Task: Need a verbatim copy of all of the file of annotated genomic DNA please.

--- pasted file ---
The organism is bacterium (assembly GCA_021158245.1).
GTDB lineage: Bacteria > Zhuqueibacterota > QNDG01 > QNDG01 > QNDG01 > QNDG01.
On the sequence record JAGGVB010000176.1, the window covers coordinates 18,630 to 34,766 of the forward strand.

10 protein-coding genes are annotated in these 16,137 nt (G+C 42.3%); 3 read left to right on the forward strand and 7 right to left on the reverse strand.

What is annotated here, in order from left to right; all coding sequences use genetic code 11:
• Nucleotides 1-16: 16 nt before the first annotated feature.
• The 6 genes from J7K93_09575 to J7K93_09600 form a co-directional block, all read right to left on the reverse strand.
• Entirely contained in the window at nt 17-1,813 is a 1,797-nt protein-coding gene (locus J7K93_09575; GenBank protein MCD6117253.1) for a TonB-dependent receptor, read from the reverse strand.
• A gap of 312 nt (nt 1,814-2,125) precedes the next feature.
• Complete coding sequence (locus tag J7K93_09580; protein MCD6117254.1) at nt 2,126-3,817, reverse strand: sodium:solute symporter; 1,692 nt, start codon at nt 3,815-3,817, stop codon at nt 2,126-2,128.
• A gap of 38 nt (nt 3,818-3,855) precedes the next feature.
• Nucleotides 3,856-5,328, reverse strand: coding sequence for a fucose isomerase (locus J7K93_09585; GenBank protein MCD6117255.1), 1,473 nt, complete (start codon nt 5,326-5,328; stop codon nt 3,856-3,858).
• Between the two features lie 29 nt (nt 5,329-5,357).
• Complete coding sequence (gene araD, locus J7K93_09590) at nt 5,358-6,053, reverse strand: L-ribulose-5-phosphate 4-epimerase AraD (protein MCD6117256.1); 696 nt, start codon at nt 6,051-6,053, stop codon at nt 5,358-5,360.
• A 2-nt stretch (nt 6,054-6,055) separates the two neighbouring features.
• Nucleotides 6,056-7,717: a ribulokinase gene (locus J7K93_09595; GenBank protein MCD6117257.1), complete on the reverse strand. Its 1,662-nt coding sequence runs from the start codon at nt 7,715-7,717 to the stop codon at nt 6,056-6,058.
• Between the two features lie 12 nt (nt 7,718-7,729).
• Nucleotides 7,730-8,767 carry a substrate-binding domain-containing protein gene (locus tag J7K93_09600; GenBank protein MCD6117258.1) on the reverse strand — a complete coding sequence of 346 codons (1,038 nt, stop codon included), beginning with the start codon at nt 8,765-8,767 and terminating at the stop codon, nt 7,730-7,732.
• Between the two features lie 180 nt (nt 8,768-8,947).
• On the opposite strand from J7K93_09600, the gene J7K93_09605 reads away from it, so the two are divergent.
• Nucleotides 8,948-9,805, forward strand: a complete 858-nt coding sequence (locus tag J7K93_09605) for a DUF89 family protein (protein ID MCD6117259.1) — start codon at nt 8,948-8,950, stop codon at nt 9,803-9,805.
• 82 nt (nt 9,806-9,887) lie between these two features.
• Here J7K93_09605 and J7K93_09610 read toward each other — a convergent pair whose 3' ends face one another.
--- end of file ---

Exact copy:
The organism is bacterium (assembly GCA_021158245.1).
GTDB lineage: Bacteria > Zhuqueibacterota > QNDG01 > QNDG01 > QNDG01 > QNDG01.
On the sequence record JAGGVB010000176.1, the window covers coordinates 18,630 to 34,766 of the forward strand.

10 protein-coding genes are annotated in these 16,137 nt (G+C 42.3%); 3 read left to right on the forward strand and 7 right to left on the reverse strand.

What is annotated here, in order from left to right; all coding sequences use genetic code 11:
• Nucleotides 1-16: 16 nt before the first annotated feature.
• The 6 genes from J7K93_09575 to J7K93_09600 form a co-directional block, all read right to left on the reverse strand.
• Entirely contained in the window at nt 17-1,813 is a 1,797-nt protein-coding gene (locus J7K93_09575; GenBank protein MCD6117253.1) for a TonB-dependent receptor, read from the reverse strand.
• A gap of 312 nt (nt 1,814-2,125) precedes the next feature.
• Complete coding sequence (locus tag J7K93_09580; protein MCD6117254.1) at nt 2,126-3,817, reverse strand: sodium:solute symporter; 1,692 nt, start codon at nt 3,815-3,817, stop codon at nt 2,126-2,128.
• A gap of 38 nt (nt 3,818-3,855) precedes the next feature.
• Nucleotides 3,856-5,328, reverse strand: coding sequence for a fucose isomerase (locus J7K93_09585; GenBank protein MCD6117255.1), 1,473 nt, complete (start codon nt 5,326-5,328; stop codon nt 3,856-3,858).
• Between the two features lie 29 nt (nt 5,329-5,357).
• Complete coding sequence (gene araD, locus J7K93_09590) at nt 5,358-6,053, reverse strand: L-ribulose-5-phosphate 4-epimerase AraD (protein MCD6117256.1); 696 nt, start codon at nt 6,051-6,053, stop codon at nt 5,358-5,360.
• A 2-nt stretch (nt 6,054-6,055) separates the two neighbouring features.
• Nucleotides 6,056-7,717: a ribulokinase gene (locus J7K93_09595; GenBank protein MCD6117257.1), complete on the reverse strand. Its 1,662-nt coding sequence runs from the start codon at nt 7,715-7,717 to the stop codon at nt 6,056-6,058.
• Between the two features lie 12 nt (nt 7,718-7,729).
• Nucleotides 7,730-8,767 carry a substrate-binding domain-containing protein gene (locus tag J7K93_09600; GenBank protein MCD6117258.1) on the reverse strand — a complete coding sequence of 346 codons (1,038 nt, stop codon included), beginning with the start codon at nt 8,765-8,767 and terminating at the stop codon, nt 7,730-7,732.
• Between the two features lie 180 nt (nt 8,768-8,947).
• On the opposite strand from J7K93_09600, the gene J7K93_09605 reads away from it, so the two are divergent.
• Nucleotides 8,948-9,805, forward strand: a complete 858-nt coding sequence (locus tag J7K93_09605) for a DUF89 family protein (protein ID MCD6117259.1) — start codon at nt 8,948-8,950, stop codon at nt 9,803-9,805.
• 82 nt (nt 9,806-9,887) lie between these two features.
• Here J7K93_09605 and J7K93_09610 read toward each other — a convergent pair whose 3' ends face one another.